I can't write when my house is messy. I can't watch TV, read, eat or sleep, either.
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I even have trouble leaving the house when it's too messy, because I don't want to come home to that. Sometimes as we are rushing out the door and I stop to straighten the throw pillows, my oldest children shake their heads incredulously.
"OCD, Mom," they say.
Thankfully, I don't have obsessive compulsive disorder. But I do have a strong penchant for order in certain areas of my life, and those close to me like to have fun with it.
I have a friend who enjoys messing with me by, say, moving my coffee table an inch and three-quarters to the right when she comes to visit, just to see if I'll notice. I do notice. And try though I might, I can't continue our conversation until I fix it.
I am not what you might call a "clean freak." It's not so much the dust in the corner I can't see that bothers me. It's the papers scattered on a table, the toys and DVDs strewn about a room and even the haphazardly tossed throw pillows that get on my nerves.
I have a few theories regarding my appetite for order. One has to do with my particular mind, which is profligate with multiple tracks of whirlwind, colorful activity. Thoughts of consequence, like "How will my son with a serious pre-existing heart condition get insurance someday?" overlay a running loop of songs like, "How Many Toes Does a Fish Have?" With all the commotion in my brain, I need some order in my environment.
Not to mention that with a husband, four children, two jobs and a home, I need to know that things are where they are supposed to be to keep things running smoothly.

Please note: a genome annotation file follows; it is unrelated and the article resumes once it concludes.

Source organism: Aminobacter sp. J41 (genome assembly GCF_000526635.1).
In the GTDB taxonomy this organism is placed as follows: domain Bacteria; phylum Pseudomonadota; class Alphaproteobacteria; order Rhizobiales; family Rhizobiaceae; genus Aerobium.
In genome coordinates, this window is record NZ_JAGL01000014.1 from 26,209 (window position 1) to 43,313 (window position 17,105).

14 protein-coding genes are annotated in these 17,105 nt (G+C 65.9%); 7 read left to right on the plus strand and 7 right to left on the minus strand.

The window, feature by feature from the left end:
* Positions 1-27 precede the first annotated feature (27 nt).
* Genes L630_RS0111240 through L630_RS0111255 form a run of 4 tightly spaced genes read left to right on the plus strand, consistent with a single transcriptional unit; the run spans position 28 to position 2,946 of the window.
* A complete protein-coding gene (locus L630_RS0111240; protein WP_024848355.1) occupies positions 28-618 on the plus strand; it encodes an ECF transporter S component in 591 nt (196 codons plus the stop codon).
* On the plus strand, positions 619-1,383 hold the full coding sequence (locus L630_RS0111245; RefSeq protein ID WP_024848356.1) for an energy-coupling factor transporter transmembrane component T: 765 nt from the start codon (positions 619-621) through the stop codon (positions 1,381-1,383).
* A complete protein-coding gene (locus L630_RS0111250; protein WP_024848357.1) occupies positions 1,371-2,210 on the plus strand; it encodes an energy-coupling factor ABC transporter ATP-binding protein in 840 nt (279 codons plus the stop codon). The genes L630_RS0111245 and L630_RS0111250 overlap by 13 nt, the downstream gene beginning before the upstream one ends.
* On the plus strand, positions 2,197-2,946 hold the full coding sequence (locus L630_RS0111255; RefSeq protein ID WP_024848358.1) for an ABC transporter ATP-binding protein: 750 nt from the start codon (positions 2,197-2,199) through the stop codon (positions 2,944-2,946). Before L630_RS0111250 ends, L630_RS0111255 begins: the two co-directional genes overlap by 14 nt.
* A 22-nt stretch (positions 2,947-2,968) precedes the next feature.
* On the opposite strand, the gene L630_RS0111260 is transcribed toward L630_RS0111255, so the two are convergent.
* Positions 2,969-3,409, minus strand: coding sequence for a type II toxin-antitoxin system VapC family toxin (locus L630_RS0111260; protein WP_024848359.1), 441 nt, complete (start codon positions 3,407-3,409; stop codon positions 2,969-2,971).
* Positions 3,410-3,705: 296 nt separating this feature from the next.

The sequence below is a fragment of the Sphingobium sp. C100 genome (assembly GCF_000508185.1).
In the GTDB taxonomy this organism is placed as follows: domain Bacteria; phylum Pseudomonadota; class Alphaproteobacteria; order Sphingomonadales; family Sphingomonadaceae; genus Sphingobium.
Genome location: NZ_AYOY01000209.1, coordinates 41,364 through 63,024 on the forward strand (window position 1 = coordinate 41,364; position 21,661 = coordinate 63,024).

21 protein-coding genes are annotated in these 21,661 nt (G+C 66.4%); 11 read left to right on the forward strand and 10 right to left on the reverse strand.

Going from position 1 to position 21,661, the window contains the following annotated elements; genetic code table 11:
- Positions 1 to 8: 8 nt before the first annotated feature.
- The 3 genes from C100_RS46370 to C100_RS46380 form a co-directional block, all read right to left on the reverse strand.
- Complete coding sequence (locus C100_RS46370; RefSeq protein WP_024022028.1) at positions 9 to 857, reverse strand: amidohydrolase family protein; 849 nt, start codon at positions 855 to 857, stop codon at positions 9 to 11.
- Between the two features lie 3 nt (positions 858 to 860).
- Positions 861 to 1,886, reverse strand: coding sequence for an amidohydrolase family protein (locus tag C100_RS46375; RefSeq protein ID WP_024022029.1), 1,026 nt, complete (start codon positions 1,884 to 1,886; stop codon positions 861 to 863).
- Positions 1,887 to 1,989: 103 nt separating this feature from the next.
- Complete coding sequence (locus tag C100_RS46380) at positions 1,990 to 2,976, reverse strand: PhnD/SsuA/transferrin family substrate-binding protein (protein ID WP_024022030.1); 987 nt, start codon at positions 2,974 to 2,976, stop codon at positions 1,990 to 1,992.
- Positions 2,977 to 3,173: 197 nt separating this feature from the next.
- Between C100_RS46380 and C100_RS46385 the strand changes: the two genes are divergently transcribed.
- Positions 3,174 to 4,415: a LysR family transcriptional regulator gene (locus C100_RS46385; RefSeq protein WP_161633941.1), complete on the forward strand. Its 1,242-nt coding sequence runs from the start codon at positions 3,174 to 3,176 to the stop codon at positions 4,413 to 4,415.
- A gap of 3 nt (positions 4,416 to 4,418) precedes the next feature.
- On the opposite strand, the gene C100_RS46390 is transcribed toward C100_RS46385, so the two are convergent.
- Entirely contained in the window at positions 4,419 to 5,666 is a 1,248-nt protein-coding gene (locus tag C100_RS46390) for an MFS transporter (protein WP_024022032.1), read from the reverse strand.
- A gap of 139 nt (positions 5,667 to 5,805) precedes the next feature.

I have a pocketful of arguments for order and organization. At the same time, I know and admire people whose concern with cleaning up and maintaining order registers somewhere between minimal and nil. They are good with piling dishes high in the sink and clearing a space on the couch for a visiting friend to sit.
I've noticed that these types sometimes have prodigious families who, rather than making beds, spend their time collectively training for triathlons, playing Bach inventions in string ensembles or digging wells in Third World countries.
Which begs the question, what amount of time, money and energy spent on order and organization yields an appropriate return?
Eric Abrahamson, co-author of a book called "A Perfect Mess: The Hidden Benefits of Disorder," suggests that people should do a sort of cost/benefit analysis of order and organization. For example, while I want efficiency, I don't want to be the kind of person who spends so much time organizing her desk that she doesn't do any work.
If you devote all your time to organizing, Abrahamson says, you won't get anything done. But if you don't spend any time organizing, the resultant mess will bog you down.
"When you find the ‘sweet spot' between messiness and order, then you have a perfect mess," he says.
I tried to give that idea priority in my mind. But it whizzed by along with "Someone forgot to hang up his jacket," "Scholarship deadline Friday" and "Do sheep shrink in the rain?"
I'm gonna hang up that jacket.
Alicia Notarianni is a reporter and feature writer for The Herald-Mail. Her email address is firstname.lastname@example.org.